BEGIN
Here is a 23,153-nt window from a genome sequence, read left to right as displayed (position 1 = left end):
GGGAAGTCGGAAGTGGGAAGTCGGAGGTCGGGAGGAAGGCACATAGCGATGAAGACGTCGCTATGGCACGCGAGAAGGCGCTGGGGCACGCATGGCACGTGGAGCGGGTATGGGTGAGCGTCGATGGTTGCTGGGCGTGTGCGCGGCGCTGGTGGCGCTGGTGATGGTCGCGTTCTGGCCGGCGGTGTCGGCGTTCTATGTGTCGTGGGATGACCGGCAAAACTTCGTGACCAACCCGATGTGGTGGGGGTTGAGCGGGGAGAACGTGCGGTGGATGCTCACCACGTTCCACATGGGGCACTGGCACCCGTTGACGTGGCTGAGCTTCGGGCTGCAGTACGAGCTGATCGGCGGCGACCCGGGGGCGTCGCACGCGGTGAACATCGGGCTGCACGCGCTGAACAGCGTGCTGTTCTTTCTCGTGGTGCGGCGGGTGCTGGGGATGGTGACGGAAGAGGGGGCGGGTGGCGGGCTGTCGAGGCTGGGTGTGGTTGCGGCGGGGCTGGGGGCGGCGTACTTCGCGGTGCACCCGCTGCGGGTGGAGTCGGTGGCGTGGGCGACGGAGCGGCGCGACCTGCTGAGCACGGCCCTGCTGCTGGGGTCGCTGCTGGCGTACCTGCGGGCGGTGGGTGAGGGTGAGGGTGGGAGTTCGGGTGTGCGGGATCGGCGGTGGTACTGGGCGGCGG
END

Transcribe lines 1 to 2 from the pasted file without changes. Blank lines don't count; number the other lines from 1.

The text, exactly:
Here is a 23,153-nt window from a genome sequence, read left to right as displayed (position 1 = left end):
GGGAAGTCGGAAGTGGGAAGTCGGAGGTCGGGAGGAAGGCACATAGCGATGAAGACGTCGCTATGGCACGCGAGAAGGCGCTGGGGCACGCATGGCACGTGGAGCGGGTATGGGTGAGCGTCGATGGTTGCTGGGCGTGTGCGCGGCGCTGGTGGCGCTGGTGATGGTCGCGTTCTGGCCGGCGGTGTCGGCGTTCTATGTGTCGTGGGATGACCGGCAAAACTTCGTGACCAACCCGATGTGGTGGGGGTTGAGCGGGGAGAACGTGCGGTGGATGCTCACCACGTTCCACATGGGGCACTGGCACCCGTTGACGTGGCTGAGCTTCGGGCTGCAGTACGAGCTGATCGGCGGCGACCCGGGGGCGTCGCACGCGGTGAACATCGGGCTGCACGCGCTGAACAGCGTGCTGTTCTTTCTCGTGGTGCGGCGGGTGCTGGGGATGGTGACGGAAGAGGGGGCGGGTGGCGGGCTGTCGAGGCTGGGTGTGGTTGCGGCGGGGCTGGGGGCGGCGTACTTCGCGGTGCACCCGCTGCGGGTGGAGTCGGTGGCGTGGGCGACGGAGCGGCGCGACCTGCTGAGCACGGCCCTGCTGCTGGGGTCGCTGCTGGCGTACCTGCGGGCGGTGGGTGAGGGTGAGGGTGGGAGTTCGGGTGTGCGGGATCGGCGGTGGTACTGGGCGGCGG